Clear and convincing evidence is an intermediate standard between a preponderance of the evidence and beyond a reasonable doubt. 

Beyond a Reasonable Doubt 

The beyond-a-reasonable-doubt standard is not typically used in civil cases. Instead, this is the standard for criminal cases. This standard is very high because the defendant’s liberty is at stake. 

Injury victims likely will not need to show that the alleged wrongdoer is guilty beyond a reasonable doubt. 


Underlying most personal injury claims is the theory of negligence. Injury victims must establish that the person, people, or entity responsible for their accident was negligent. 

Per Florida law, a “negligence action” means a civil action for damages based upon a theory of negligence, strict liability, product liability, professional malpractice, or breach of warranty. 

Four elements comprise a standard negligence claim:

  • Duty — There was a duty to exercise reasonable care. 
  • Breach — The individual breached their duty of care
  • Harm — The victim sustained harm, such as a bodily injury.
  • Causation — The individual’s actions caused the harm. 

Suppose a drunk driver runs a red light, crashing into another car. The driver of the struck car sustains severe injuries as a result.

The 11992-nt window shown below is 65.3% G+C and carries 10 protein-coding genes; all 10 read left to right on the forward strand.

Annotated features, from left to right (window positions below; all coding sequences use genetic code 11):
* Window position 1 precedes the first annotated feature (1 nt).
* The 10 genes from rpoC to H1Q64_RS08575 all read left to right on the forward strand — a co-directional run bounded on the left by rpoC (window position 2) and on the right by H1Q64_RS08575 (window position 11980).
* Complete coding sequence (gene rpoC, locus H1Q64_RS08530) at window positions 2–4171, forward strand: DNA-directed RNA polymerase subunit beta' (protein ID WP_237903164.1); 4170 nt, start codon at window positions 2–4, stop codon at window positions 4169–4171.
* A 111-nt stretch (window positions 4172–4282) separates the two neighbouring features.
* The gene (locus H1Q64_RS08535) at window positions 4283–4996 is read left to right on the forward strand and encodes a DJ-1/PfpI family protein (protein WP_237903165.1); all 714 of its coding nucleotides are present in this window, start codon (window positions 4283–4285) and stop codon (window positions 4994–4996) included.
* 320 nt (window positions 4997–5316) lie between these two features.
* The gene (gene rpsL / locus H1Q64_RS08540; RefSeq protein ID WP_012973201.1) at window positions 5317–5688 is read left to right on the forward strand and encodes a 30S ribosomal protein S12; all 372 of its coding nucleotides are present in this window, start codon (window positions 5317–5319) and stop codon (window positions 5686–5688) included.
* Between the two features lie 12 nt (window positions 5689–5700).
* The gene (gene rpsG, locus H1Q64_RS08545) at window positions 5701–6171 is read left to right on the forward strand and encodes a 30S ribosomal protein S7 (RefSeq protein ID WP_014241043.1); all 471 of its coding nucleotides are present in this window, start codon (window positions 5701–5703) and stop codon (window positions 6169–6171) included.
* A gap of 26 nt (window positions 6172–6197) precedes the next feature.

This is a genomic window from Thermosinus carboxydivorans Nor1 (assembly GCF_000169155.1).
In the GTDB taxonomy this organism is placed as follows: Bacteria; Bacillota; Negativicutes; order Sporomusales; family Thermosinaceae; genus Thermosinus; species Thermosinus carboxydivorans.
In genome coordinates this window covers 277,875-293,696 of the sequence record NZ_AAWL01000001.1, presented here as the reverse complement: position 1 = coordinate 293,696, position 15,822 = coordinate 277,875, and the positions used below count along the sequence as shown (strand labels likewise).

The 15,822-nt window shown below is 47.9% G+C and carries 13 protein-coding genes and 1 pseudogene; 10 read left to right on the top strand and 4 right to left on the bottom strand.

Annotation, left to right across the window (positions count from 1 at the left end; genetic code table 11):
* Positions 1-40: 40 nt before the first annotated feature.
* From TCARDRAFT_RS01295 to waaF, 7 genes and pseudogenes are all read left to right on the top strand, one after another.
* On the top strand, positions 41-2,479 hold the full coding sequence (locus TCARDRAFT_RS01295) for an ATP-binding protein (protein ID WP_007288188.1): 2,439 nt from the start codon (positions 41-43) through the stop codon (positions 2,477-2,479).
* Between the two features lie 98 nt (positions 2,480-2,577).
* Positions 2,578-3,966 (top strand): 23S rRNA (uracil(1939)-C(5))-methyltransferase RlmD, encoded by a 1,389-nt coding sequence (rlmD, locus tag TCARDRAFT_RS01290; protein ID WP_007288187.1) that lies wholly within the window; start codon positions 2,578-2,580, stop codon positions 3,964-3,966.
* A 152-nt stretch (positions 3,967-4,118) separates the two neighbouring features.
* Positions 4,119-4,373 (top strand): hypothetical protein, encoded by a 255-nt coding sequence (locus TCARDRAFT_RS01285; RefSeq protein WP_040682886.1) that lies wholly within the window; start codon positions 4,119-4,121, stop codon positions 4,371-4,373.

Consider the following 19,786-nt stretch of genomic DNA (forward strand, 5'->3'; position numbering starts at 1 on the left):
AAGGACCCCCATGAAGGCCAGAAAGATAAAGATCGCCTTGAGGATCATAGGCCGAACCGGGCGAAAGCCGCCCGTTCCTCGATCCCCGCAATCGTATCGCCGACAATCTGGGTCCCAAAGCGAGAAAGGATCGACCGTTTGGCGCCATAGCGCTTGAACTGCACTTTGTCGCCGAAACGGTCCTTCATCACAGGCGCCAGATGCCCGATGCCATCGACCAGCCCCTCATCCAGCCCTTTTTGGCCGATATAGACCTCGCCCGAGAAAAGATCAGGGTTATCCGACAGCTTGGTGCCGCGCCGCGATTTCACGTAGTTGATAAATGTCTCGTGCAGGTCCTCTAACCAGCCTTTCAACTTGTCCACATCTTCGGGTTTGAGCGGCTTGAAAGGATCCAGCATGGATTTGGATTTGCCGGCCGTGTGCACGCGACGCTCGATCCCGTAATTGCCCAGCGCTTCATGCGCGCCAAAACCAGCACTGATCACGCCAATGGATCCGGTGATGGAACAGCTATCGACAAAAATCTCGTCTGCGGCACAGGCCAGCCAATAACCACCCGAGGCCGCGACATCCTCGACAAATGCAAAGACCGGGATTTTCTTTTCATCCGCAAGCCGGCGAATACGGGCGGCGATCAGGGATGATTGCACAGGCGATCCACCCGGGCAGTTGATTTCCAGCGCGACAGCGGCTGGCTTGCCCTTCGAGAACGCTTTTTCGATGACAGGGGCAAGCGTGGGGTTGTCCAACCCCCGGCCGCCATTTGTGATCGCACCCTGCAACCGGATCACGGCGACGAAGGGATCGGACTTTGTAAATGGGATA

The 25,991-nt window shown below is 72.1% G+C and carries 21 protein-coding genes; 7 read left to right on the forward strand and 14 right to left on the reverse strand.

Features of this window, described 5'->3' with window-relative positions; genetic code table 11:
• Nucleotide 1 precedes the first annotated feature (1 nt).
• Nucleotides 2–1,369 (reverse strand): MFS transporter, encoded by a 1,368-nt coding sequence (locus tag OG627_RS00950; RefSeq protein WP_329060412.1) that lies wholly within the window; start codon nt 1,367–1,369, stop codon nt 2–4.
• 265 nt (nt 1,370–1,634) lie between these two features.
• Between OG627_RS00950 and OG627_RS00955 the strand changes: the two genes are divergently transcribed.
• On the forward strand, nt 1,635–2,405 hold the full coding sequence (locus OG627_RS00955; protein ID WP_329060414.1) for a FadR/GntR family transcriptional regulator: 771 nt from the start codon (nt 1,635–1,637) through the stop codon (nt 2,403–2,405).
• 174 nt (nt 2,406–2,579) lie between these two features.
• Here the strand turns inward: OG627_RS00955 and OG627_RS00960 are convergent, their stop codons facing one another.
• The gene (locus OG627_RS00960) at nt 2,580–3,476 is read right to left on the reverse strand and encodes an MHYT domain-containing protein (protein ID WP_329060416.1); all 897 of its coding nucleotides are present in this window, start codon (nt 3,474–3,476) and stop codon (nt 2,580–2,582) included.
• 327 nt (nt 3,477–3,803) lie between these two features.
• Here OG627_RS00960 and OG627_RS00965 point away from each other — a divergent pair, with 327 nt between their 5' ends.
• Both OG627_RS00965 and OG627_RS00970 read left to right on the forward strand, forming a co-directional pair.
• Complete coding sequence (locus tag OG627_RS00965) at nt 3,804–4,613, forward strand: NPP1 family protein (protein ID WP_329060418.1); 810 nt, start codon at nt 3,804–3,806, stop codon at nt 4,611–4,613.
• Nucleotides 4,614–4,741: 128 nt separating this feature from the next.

In this example, the injured driver could sue the drunk driver for negligence. A successful claim would require the litigant to establish all four elements of negligence. 

The victim would have to bring evidence showing the following:

  • The drunk driver owed the injured driver a duty to exercise reasonable care. Drivers must drive reasonably, following the rules of the road and laws prohibiting driving under the influence.
  • When the driver drove drunk and violated the rules of the road by running a red light, the driver breached the driver’s duty to exercise reasonable care. 
  • During the car accident, the victim sustained severe injuries.
  • The driver’s actions caused the injuries.

The victim would need to provide enough evidence to satisfy each of these elements by a preponderance of the evidence. As noted above, clear and convincing evidence of egregious conduct becomes the standard if punitive damages are sought.

The drunk driver will likely face criminal charges. Yet a criminal conviction would not require the driver to pay the victim. 

In addition to pursuing an insurance claim, the victim can make take legal action to pursue compensation. This requires the victim to bring the case to court and prove negligence. 

Contact a Qualified St. Petersburg Personal Injury Lawyer

If you have been injured in a St. Petersburg, Florida, personal injury accident, it may be in your best interest to hire an attorney. Should you obtain representation, your lawyer can help you gather and obtain the evidence necessary to meet the burden of proof in your case. 

Since most lawyers in this area of the law offer free consultations, you can reach out at (727) 933-0015 at  Lopez Accident Injury Attorneys for legal advice at no cost. In addition, under the contingency fee payment structure, your St. Petersburg personal injury attorney only gets paid if you do.